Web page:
Untitled No. 4, 2013
38.25 x 14 x 15.5 in
Untitled No.1, 2013
36 x 24 x 14.5 in
Orthogonal Construction 7, 2009
Bronze with blue painted linear elements
36 x 36 in
Aluminum Elements Spaced According to Fibonacci, 2008
25 x 42 in
Mathematika II, 2008
30 x 33 in
Continuous Elliptical Loops, 2005
Sanded stainless steel
42.5 x 37 x 26 in
64 x 56 x 36 in
96 x 105 x 5 in
An Ellipse Intersected by Two Arcs and a Chord, 2016
53 x 20 x 16 in
Overlapping Arcs at 90 Degress, 2016
61 x 12 x 16 in
Leila Heller Gallery is pleased to announce a new exhibition by Arthur Carter, Reflections on Form: Sculptures, Paintings and Drawings, on view from March 31st — April 30 th, 2016 at 568 West 25th Street. Pursuing his inquiry into the use of geometry in his practice, for the past twenty-five years Arthur Carter has engaged in a fully intellectual, sophisticated style, merging his mathematical precision and musical interest, with investigations of complex relationships between objects. Hilton Kramer defined the artist’s sculptural practice in terms of language: ‘Geometry is to the artist what grammar is to the writer’. A definitive monograph Arthur Carter: The Geometry of Passion, published by Abrams will accompany this exhibition.
Where drawing meets air, Arthur Carter’s sculpture takes place. Mining at once the visual vocabulary of modernist abstract composition as well as the depth of mathematical mysteries, Carter’s work continues the tradition of New Sculpture, often called ‘drawing in air’, in works such as Elliptyk (1999), wherein the verticality of the seven bronze ellipses suggests a Constructivist aesthetic, pointing towards the artist’s vocabulary of circles, spirals, arcs and ellipses. If mathematics defines the universal language of existence, then the cursive syntax of Carter’s most recent sculptural works, rendered in elegant rectilinear forms of sanded bronze, present a slender spatial calculus.
Building upon experimentation in previous works exploring the universal relationship between the ancient Fibonacci sequence and the aesthetic geometry of the golden ratio, such as the wall mounted reliefs Orthogonal Construction 7 (2009) and Aluminum Elements Spaced According to Fibonacci (2008), Carter challenges the structures of the physical world with his own modernist interventions, like new words in a language of space-time. Of the canon of mathematical enigma, Carter does not overlook the non-Euclidean Mobius strip, embodied in his sinewy representations, Continual Elliptical Loops (2005) and (2000), composed of a ribbon of stainless steel, crossing itself a half dozen times upward, around, back again—to its base, along edges—bearing uncanny resemblance to a sort of writing: scribblings in metal. Meanwhile, for Mathematika II (2008), the artist renders an angular exploration of Pythorgas’s theorem, in bronze. In Carter’s sculptural practice, space does surround the object, but is surrounded by it. Volumes, curvatures, and an opposition of angles: ‘Only squares and circles, lines and ellipses,’ says Carter, ‘can elegantly explain and simplify the complex meaning of life.’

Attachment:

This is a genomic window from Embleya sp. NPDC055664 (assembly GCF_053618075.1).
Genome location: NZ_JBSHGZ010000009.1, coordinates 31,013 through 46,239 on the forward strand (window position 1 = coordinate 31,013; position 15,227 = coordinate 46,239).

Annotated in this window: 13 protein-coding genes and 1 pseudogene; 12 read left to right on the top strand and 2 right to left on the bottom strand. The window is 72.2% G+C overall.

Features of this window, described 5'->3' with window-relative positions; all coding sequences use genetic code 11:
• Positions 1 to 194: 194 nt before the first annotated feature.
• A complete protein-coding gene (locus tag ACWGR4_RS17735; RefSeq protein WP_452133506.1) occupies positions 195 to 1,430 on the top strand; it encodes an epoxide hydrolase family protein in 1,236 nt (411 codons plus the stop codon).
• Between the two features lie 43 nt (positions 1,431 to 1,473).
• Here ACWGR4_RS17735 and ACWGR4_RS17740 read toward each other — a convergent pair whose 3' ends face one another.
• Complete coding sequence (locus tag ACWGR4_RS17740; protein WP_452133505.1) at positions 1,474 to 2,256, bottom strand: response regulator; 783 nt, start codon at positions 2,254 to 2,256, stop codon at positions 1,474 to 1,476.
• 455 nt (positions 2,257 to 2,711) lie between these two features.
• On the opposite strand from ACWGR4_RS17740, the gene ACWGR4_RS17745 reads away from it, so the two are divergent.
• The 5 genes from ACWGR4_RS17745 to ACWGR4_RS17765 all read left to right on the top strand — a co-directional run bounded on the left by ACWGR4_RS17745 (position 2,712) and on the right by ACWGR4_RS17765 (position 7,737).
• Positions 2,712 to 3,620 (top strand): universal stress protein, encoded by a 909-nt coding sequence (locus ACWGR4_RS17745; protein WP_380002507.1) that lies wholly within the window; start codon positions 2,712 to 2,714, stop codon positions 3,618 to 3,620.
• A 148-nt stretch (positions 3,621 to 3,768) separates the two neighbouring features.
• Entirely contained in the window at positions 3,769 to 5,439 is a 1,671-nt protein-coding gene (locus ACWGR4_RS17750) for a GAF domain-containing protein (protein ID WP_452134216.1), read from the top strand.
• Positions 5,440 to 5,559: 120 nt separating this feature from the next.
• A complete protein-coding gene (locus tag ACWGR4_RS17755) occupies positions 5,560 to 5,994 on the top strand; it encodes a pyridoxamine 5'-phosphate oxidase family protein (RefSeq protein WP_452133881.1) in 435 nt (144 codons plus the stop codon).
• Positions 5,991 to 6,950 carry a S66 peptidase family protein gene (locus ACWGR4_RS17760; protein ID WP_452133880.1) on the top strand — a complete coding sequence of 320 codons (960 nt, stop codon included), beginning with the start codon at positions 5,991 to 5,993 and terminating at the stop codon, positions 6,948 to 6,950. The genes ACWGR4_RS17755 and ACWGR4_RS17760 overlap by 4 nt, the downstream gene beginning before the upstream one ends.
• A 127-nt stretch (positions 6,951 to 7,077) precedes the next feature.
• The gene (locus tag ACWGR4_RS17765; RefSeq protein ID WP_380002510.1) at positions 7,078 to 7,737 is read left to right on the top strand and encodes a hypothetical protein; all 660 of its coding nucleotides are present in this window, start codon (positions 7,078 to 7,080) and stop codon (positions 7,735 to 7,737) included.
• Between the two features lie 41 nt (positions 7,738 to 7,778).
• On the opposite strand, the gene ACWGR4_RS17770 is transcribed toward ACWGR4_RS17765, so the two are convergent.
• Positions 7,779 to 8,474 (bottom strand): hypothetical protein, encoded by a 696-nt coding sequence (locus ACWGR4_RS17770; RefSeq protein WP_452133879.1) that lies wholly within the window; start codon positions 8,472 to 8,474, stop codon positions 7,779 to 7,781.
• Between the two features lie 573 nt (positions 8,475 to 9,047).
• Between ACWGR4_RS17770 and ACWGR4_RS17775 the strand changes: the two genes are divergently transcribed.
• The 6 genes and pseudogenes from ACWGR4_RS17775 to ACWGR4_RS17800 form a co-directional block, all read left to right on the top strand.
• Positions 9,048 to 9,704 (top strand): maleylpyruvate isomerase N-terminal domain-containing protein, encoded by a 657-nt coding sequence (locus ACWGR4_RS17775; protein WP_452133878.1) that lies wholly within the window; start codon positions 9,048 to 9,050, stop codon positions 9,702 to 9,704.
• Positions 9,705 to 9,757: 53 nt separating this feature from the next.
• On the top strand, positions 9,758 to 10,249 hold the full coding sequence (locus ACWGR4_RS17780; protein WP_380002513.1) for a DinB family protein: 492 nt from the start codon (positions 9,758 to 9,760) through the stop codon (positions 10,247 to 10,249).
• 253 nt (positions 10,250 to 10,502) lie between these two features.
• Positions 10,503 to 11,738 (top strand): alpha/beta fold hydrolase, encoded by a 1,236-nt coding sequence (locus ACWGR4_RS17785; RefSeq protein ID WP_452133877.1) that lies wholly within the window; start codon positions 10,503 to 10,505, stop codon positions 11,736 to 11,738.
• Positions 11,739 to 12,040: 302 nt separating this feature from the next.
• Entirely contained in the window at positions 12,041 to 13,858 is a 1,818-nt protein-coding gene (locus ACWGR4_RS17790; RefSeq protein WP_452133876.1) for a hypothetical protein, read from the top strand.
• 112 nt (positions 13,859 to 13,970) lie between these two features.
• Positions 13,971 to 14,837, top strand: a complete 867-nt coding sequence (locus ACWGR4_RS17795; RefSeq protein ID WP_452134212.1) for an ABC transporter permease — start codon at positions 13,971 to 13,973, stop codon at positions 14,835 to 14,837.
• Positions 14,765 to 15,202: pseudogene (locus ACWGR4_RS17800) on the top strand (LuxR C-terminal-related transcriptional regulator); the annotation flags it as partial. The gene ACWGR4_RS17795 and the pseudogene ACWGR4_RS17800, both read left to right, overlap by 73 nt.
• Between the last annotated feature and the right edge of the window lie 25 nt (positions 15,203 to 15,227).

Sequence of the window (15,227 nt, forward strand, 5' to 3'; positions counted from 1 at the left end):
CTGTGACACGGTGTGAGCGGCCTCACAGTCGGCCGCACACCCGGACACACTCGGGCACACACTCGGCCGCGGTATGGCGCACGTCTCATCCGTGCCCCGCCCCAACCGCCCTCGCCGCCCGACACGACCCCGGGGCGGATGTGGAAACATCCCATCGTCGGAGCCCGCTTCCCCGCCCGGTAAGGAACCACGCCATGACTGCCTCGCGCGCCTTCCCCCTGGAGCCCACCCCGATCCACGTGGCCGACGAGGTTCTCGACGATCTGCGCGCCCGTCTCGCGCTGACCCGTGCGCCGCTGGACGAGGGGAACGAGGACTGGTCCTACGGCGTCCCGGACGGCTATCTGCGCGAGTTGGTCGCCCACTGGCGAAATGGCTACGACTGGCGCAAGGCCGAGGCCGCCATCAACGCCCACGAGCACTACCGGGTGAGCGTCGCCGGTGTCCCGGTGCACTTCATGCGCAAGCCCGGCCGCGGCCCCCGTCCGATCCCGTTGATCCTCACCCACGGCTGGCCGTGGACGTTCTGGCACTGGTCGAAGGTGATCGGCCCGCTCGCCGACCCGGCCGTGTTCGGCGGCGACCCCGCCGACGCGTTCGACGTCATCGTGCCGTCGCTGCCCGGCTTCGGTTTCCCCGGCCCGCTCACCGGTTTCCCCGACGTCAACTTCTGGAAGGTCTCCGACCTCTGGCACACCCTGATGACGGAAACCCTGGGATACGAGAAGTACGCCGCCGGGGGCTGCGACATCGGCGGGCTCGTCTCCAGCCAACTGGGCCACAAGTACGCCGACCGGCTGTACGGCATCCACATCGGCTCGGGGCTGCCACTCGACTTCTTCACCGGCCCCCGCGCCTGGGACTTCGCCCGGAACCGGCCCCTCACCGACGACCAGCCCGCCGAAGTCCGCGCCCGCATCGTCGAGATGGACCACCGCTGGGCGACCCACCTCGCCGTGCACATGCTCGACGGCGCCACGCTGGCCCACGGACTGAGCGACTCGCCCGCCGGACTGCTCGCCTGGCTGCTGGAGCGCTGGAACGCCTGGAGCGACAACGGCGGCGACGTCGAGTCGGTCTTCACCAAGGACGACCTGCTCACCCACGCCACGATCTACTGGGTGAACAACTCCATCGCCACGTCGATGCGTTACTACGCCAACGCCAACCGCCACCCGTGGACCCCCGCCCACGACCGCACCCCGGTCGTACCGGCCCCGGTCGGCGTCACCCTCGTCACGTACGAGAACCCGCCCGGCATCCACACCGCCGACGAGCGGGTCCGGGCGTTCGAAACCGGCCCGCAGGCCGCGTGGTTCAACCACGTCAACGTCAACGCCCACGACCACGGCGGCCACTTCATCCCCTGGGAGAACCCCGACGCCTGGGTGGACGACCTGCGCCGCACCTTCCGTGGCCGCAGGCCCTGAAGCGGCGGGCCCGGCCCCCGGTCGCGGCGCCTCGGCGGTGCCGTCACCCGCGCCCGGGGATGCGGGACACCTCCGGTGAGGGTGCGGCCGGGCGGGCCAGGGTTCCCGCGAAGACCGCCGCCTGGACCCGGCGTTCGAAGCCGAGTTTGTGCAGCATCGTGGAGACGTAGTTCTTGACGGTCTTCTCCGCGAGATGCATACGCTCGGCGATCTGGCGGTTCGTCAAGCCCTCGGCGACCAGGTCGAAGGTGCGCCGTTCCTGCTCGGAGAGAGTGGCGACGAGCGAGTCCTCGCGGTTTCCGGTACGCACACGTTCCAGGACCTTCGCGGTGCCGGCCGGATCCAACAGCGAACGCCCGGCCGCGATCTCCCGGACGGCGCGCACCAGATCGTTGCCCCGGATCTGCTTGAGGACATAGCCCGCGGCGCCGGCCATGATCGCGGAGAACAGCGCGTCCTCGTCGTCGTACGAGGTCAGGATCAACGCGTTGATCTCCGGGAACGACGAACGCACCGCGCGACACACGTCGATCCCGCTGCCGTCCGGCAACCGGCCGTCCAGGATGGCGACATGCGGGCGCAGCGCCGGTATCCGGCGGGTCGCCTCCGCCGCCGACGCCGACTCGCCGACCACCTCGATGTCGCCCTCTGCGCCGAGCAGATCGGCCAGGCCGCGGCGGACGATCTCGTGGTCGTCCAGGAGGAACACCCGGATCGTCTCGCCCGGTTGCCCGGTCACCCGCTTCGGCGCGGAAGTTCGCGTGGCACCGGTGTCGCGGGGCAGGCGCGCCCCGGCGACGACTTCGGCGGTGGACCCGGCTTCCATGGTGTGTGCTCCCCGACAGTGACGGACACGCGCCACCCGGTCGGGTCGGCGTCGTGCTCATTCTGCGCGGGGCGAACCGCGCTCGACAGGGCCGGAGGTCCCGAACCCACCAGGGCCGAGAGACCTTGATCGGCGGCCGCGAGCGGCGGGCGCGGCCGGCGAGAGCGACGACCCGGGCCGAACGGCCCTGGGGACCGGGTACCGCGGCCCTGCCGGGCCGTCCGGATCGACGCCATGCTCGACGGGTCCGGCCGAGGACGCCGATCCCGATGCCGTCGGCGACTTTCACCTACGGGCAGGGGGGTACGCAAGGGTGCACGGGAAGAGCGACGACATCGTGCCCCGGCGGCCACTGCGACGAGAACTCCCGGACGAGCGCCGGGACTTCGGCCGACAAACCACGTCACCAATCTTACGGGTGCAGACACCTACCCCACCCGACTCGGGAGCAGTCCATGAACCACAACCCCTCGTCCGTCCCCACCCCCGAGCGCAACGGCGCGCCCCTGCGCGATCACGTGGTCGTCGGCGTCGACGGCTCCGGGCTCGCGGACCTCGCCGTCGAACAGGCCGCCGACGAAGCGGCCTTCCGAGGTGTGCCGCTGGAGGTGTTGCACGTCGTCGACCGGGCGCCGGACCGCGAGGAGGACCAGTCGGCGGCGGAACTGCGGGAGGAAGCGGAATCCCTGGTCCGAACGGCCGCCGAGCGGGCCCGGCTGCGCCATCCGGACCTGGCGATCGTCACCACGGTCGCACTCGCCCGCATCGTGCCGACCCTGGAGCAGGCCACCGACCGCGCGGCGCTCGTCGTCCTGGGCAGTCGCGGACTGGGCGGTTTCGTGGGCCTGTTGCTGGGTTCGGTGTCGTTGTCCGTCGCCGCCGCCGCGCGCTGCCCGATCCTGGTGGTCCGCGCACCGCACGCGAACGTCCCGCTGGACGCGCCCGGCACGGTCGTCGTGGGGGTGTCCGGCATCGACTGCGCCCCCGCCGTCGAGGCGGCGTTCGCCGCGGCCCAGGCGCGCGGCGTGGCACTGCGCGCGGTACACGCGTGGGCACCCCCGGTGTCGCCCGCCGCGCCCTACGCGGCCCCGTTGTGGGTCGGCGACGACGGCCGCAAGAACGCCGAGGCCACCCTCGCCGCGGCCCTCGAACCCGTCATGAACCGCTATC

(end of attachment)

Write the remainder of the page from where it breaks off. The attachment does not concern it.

Yet this exhibition not only addresses Arthur Carter’s latest pieces—his products—but also the artist’s sophisticated intellectual process—including a selection of Carter’s preparatory drawings as well presenting the polymath’s pieces before a background of his artistic interlocutors. Indeed, the exhibition seeks to establish Carter’s work within a larger art historical context by presenting a dialogue between the artist and his main influences: Modernist masters-such as Naum Gabo, Aleksander Rodchenko, Piet Mondrian, Alexander Liberman, George Rickey and Fernand Léger-in addition to philosophers, mathematicians, and composers. Noted works by Rudolf Bauer, Burgoyne Diller, Alexander Calder, Jean Metzinger, and Ilya Bolotowsky will engage the viewer in providing parallels between the two-dimensional linear and square planes of the canvases and the hard edge or circular volumes of the sculptures.
About the artist
Arthur Carter was born on December 24,1931, in New York City. Trained as a classical pianist, he continued his studies in French literature at Brown University and graduated in 1953. With a prior career as a journalist and publisher, Carter founded the Litchfield County Times in 1981 and the New York Observer in 1987. Over time, Carter began to convert the grids and geometries associated with the printed page from two dimensions to three, using stainless steel. Arthur Carter’s career as a sculptor became the latest major statement of his polymath proclivities, with a number of sculptures on permanent public display in New York City. Arthur Carter has been a featured solo artist at many galleries, including the Tennessee State Museum in Nashville, the Grey Art Gallery and 80WSE Galleries at New York University in New York City, The Southampton Art Center, Galerie Piltzer in Paris and the New Britain Museum of American Art in New Britain, Connecticut. He lives and works in New York and Connecticut.
For Press Inquiries
For more information and images please contact Brooke Lynn McGowan at firstname.lastname@example.org